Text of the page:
After making a disclosure, a company is required to fully cooperate with the DOJ’s investigation, which generally means proactively providing additional facts and identifying other sources of information as they arise. This includes making company officers and employees who possess relevant information available for interviews.
The third requirement of the pilot programme is that a company make timely and appropriate remediation. Remediation encompasses several different items, including implementing an effective compliance and ethics programme, appropriate discipline of employees responsible for the misconduct and any additional steps that demonstrate recognition of the seriousness of the company’s misconduct, including other measures to identify future risks.
Finally, a company must disgorge all profits resulting from the FCPA violation. The DOJ has generally made a practice of giving credit for disgorgement made to the SEC in a related enforcement action, so the disgorgement need only be made once.
A company that has fully complied with the requirements of the pilot programme may earn up to a 50 percent reduction off any fine and generally will not be required to have a monitor appointed, so long as there is an effective compliance programme in place. In appropriate cases, the DOJ will consider an outright declination of prosecution. A company that does not voluntarily disclose, but complies with the other requirements, is only eligible for a more limited credit of up to a 25 percent reduction off any fine and is not eligible for a declination of prosecution. It is important to note that the terms of the pilot programme only apply to the DOJ, so the SEC may still impose civil penalties to the extent that the SEC also brings an enforcement action.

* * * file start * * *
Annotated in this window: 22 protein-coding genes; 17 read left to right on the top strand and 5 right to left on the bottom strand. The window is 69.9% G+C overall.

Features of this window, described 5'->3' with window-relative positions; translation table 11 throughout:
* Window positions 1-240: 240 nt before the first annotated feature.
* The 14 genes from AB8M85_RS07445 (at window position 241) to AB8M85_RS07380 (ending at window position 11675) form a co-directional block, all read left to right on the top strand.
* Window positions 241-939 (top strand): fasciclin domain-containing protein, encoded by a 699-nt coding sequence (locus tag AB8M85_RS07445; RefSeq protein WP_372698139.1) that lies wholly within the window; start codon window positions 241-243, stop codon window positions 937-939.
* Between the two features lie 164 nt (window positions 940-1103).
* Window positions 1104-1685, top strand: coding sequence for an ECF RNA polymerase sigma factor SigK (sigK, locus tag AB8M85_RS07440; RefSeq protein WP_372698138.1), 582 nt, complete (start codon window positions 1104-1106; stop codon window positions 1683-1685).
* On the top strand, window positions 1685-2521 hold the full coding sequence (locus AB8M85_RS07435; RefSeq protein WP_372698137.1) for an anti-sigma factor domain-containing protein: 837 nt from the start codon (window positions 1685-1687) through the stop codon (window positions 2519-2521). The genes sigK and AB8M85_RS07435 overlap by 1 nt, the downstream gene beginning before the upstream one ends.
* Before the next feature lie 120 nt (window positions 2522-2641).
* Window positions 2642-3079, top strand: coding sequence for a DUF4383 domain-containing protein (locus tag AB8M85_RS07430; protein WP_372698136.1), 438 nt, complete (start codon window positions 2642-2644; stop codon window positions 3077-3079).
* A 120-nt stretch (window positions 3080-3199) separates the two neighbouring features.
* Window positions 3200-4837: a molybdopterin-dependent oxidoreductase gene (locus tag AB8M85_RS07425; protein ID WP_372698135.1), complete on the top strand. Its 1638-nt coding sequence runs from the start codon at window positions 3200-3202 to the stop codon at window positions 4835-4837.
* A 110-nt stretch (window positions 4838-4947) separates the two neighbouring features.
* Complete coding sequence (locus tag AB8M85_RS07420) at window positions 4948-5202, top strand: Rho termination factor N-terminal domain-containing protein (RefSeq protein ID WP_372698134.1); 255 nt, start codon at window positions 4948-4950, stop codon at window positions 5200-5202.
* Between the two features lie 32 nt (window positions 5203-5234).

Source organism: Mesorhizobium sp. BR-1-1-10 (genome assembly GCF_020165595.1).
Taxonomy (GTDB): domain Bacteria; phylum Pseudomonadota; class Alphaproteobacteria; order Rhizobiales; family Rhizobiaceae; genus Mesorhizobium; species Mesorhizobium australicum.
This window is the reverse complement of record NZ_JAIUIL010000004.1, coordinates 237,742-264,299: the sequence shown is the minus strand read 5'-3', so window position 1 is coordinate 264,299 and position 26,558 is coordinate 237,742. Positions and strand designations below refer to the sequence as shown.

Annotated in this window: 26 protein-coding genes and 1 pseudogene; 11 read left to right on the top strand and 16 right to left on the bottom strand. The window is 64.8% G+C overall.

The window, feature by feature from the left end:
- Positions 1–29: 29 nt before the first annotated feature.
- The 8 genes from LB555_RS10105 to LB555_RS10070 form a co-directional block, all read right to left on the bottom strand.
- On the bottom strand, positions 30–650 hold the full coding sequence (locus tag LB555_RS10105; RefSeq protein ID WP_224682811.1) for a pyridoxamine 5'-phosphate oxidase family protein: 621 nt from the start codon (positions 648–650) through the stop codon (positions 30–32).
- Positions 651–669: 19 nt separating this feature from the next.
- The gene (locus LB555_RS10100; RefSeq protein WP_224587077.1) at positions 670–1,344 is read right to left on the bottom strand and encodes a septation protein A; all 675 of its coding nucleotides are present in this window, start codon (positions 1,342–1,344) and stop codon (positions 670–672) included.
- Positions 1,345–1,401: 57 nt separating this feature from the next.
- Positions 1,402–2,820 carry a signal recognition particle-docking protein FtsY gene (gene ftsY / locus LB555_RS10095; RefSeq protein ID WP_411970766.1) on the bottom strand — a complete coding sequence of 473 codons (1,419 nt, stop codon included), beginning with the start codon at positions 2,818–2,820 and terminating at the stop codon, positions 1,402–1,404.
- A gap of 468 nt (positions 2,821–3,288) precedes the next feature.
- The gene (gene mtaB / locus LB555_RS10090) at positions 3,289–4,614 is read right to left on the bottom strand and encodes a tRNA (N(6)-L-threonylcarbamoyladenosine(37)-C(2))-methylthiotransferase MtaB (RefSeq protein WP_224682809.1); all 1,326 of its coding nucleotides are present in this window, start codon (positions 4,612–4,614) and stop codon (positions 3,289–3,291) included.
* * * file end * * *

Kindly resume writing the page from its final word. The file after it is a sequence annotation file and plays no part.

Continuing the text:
The DOJ has publicly released five declination letters since the programme began, showing that it is serious about issuing declinations in appropriate cases. Even when the DOJ finds that a declination is not appropriate, such as in the case of a particularly egregious violation, the possibility of a 50 percent reduction off any fine is still a substantial incentive to voluntarily self-disclose. In December, the DOJ announced that General Cable Corporation would pay a $20m penalty to resolve an FCPA investigation, which reflected a 50 percent reduction based upon General Cable’s voluntary self-disclosure, cooperation, remediation and disgorgement of an additional $55m to the SEC.
Naturally, a company can only voluntarily self-disclose and receive a declination or credit off a fine if it is aware of the FCPA violation in the first place. It is therefore crucial to have an effective compliance programme in place and to undertake a thorough investigation when FCPA violations are suspected. Ideally, internal controls will prevent FCPA violations, but failing that, it is important to identify them as quickly as possible. A company that is not in a position to self-identify FCPA violations, or identifies them too late, will be unable to disclose before the DOJ comes knocking, at which point any hope of a declination or credit may well go out the window.
There is no doubt that the pilot programme has increased the transparency of enforcement decisions in FCPA cases. It remains to be seen whether the DOJ, under the new administration, will decide to extend or modify the pilot programme. But it is likely that the DOJ will still give weight to voluntary self-disclosures. Companies should therefore continue to be mindful of the potential advantages of voluntarily disclosing FCPA violations.
Barry A. Bohrer is a partner at Schulte Roth & Zabel LLP. He can be contacted on +1 (212) 756 2380 or by email: firstname.lastname@example.org.
© Financier Worldwide
Barry A. Bohrer
Schulte Roth & Zabel LLP